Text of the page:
The health service failed to fill 100 consultant posts advertised by the Public Appointments Service between 2015 and 2017.
Over three years the HSE was unable to fill up to one-third of consultant posts sought, including 39 in 2015, 30 in 2016 and 31 last year, according to the Irish Hospital Consultants Association (IHCA).
During the timeframe 39 advertised hospital consultant posts received no applicants, and a further 153 received between one and two applicants only.
A HSE spokeswoman said the lowest number of applicants were for posts in psychiatry, emergency medicine, radiology and pathology. Smaller hospitals were also adversely affected.
According to the IHCA, the failure to recruit staff is having an adverse impact on most medical specialities and hospital types across the country.
“The shortage of consultants and the fact that approximately 450 approved permanent consultant posts [a full 15 per cent of the total] cannot be filled on a permanent basis is undermining the quality of care that can be provided to the public,” said IHCA secretary general Martin Varley.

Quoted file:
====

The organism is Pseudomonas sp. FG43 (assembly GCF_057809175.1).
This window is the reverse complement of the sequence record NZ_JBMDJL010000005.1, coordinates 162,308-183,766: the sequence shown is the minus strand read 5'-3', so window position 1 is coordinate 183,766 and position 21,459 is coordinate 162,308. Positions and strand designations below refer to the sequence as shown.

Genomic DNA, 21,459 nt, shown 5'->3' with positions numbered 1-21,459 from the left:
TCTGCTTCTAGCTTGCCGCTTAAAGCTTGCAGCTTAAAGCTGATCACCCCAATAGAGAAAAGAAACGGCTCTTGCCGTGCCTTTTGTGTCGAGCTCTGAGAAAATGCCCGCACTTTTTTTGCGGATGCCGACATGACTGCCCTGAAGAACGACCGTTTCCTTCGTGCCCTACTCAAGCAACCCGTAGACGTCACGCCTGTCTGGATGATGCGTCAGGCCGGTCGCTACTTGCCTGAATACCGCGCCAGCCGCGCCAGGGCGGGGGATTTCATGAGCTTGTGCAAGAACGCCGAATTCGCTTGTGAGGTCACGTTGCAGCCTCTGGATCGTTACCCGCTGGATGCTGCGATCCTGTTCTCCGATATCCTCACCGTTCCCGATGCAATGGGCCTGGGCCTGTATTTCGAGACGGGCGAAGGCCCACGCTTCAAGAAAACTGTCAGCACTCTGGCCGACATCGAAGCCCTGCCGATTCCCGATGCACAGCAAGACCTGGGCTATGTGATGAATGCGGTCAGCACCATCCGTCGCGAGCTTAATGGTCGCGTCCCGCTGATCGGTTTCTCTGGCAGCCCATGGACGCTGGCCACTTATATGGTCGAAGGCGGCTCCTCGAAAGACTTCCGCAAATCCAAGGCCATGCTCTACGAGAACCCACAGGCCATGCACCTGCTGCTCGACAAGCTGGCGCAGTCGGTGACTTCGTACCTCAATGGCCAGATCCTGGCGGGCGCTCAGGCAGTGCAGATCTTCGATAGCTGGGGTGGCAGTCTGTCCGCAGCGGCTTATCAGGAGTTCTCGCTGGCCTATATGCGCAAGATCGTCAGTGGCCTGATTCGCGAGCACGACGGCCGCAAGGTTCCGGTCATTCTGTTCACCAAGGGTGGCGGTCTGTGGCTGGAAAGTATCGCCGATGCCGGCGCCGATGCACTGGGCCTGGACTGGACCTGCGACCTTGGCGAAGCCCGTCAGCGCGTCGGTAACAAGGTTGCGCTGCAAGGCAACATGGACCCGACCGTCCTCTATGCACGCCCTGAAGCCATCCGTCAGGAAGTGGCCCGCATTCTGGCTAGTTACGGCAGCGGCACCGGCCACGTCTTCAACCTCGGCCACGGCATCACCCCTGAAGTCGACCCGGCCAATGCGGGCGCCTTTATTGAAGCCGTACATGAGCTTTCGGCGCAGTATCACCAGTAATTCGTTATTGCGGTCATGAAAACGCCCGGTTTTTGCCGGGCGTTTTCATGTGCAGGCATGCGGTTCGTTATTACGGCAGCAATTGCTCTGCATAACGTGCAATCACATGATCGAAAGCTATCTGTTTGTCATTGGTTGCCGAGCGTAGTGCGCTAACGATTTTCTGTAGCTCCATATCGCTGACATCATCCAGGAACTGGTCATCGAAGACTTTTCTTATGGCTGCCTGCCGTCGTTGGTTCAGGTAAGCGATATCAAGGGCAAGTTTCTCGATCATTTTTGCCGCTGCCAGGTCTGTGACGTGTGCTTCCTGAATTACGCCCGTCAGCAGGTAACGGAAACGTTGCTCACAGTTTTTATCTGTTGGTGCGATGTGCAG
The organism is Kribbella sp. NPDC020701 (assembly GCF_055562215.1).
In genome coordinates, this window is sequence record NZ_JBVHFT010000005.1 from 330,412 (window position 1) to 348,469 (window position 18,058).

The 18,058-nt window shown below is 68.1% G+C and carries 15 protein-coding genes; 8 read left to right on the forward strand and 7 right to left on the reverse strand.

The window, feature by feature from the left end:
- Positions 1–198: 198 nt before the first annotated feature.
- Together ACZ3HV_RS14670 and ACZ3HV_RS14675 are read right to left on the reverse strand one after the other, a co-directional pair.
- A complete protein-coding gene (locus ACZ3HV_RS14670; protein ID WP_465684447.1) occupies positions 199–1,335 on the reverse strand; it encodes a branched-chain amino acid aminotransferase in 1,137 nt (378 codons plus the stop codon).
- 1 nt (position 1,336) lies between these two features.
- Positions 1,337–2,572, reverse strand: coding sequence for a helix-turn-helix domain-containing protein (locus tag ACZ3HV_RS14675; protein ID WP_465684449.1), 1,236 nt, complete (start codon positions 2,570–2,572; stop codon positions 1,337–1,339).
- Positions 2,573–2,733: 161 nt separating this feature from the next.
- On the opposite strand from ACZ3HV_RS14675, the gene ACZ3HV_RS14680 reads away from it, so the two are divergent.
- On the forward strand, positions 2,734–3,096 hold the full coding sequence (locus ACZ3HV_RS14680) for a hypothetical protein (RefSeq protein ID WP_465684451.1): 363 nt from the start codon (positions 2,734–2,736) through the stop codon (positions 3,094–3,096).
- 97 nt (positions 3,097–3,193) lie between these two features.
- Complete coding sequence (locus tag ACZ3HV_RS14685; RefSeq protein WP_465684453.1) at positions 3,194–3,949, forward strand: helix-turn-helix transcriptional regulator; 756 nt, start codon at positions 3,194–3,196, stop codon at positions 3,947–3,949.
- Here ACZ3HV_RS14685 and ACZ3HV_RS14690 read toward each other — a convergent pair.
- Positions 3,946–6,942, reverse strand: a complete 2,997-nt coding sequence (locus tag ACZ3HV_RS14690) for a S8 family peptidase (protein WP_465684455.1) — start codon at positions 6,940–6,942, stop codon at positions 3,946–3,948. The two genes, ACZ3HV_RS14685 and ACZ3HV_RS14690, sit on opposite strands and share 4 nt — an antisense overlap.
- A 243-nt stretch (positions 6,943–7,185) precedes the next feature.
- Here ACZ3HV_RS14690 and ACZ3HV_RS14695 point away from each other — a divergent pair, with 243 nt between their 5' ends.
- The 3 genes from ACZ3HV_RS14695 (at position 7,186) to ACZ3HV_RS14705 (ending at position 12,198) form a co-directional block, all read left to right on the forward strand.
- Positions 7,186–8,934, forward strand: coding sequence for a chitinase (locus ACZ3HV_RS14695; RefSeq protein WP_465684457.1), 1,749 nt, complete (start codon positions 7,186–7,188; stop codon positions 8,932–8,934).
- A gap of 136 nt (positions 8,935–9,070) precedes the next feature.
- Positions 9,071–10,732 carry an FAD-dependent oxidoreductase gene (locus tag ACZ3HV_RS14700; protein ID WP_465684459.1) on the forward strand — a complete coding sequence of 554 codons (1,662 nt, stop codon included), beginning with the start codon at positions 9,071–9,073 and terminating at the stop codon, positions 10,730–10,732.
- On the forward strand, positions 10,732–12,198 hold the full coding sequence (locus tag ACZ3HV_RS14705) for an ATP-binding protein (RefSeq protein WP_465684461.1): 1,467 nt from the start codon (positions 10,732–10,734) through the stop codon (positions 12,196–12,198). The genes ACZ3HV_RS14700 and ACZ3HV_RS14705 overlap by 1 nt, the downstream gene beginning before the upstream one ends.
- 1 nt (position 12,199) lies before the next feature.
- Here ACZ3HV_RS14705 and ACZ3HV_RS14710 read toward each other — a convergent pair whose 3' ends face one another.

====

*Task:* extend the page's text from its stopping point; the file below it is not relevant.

“It is contributing to growing waiting lists for consultant outpatient appointments, and is overstretching the capacity of hospitals to provide the type of care that patients need and deserve.”
Irish Medical Organisation (IMO) president Dr Peadar Gilligan estimates there are over 1,400 fewer consultants employed than are needed.
According to the IMO, Ireland is “precariously short” of doctors, with only 2.9 practising physicians per 1,000 population compared with an EU average of about 3.4.